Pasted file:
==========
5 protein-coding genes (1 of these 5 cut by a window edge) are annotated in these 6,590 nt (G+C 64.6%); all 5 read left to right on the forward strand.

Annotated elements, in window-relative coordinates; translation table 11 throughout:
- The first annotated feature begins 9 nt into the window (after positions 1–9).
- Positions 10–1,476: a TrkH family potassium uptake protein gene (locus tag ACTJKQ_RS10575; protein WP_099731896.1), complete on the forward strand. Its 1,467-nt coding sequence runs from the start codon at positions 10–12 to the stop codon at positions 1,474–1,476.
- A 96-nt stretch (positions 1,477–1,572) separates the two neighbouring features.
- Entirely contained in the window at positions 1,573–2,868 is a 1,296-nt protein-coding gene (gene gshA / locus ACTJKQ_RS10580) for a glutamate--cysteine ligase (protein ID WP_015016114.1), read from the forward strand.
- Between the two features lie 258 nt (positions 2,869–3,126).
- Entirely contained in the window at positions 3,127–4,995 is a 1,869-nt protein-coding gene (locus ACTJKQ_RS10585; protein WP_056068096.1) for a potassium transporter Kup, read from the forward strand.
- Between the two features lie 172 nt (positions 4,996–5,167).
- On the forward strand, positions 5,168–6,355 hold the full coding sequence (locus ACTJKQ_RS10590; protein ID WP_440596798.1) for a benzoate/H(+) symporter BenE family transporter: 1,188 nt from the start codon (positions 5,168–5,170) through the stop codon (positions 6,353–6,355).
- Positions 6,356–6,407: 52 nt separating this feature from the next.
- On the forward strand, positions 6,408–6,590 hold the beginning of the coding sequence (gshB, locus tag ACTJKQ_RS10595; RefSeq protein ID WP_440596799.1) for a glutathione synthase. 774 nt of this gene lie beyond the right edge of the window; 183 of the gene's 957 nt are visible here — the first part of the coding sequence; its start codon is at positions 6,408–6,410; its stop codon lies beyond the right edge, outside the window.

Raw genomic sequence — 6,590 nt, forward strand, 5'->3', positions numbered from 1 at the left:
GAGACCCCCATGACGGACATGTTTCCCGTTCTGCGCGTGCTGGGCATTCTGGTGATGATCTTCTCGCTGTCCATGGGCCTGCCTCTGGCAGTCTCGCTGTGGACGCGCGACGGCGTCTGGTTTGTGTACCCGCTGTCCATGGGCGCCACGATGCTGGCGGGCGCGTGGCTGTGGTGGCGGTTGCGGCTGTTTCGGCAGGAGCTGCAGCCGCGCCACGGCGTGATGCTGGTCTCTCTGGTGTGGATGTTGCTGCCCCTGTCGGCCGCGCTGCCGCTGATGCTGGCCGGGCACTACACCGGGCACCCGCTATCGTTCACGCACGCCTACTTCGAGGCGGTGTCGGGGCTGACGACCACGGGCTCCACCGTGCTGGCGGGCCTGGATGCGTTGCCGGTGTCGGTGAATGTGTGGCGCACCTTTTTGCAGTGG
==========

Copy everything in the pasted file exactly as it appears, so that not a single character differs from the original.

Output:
5 protein-coding genes (1 of these 5 cut by a window edge) are annotated in these 6,590 nt (G+C 64.6%); all 5 read left to right on the forward strand.

Annotated elements, in window-relative coordinates; translation table 11 throughout:
- The first annotated feature begins 9 nt into the window (after positions 1–9).
- Positions 10–1,476: a TrkH family potassium uptake protein gene (locus tag ACTJKQ_RS10575; protein WP_099731896.1), complete on the forward strand. Its 1,467-nt coding sequence runs from the start codon at positions 10–12 to the stop codon at positions 1,474–1,476.
- A 96-nt stretch (positions 1,477–1,572) separates the two neighbouring features.
- Entirely contained in the window at positions 1,573–2,868 is a 1,296-nt protein-coding gene (gene gshA / locus ACTJKQ_RS10580) for a glutamate--cysteine ligase (protein ID WP_015016114.1), read from the forward strand.
- Between the two features lie 258 nt (positions 2,869–3,126).
- Entirely contained in the window at positions 3,127–4,995 is a 1,869-nt protein-coding gene (locus ACTJKQ_RS10585; protein WP_056068096.1) for a potassium transporter Kup, read from the forward strand.
- Between the two features lie 172 nt (positions 4,996–5,167).
- On the forward strand, positions 5,168–6,355 hold the full coding sequence (locus ACTJKQ_RS10590; protein ID WP_440596798.1) for a benzoate/H(+) symporter BenE family transporter: 1,188 nt from the start codon (positions 5,168–5,170) through the stop codon (positions 6,353–6,355).
- Positions 6,356–6,407: 52 nt separating this feature from the next.
- On the forward strand, positions 6,408–6,590 hold the beginning of the coding sequence (gshB, locus tag ACTJKQ_RS10595; RefSeq protein ID WP_440596799.1) for a glutathione synthase. 774 nt of this gene lie beyond the right edge of the window; 183 of the gene's 957 nt are visible here — the first part of the coding sequence; its start codon is at positions 6,408–6,410; its stop codon lies beyond the right edge, outside the window.

Raw genomic sequence — 6,590 nt, forward strand, 5'->3', positions numbered from 1 at the left:
GAGACCCCCATGACGGACATGTTTCCCGTTCTGCGCGTGCTGGGCATTCTGGTGATGATCTTCTCGCTGTCCATGGGCCTGCCTCTGGCAGTCTCGCTGTGGACGCGCGACGGCGTCTGGTTTGTGTACCCGCTGTCCATGGGCGCCACGATGCTGGCGGGCGCGTGGCTGTGGTGGCGGTTGCGGCTGTTTCGGCAGGAGCTGCAGCCGCGCCACGGCGTGATGCTGGTCTCTCTGGTGTGGATGTTGCTGCCCCTGTCGGCCGCGCTGCCGCTGATGCTGGCCGGGCACTACACCGGGCACCCGCTATCGTTCACGCACGCCTACTTCGAGGCGGTGTCGGGGCTGACGACCACGGGCTCCACCGTGCTGGCGGGCCTGGATGCGTTGCCGGTGTCGGTGAATGTGTGGCGCACCTTTTTGCAGTGG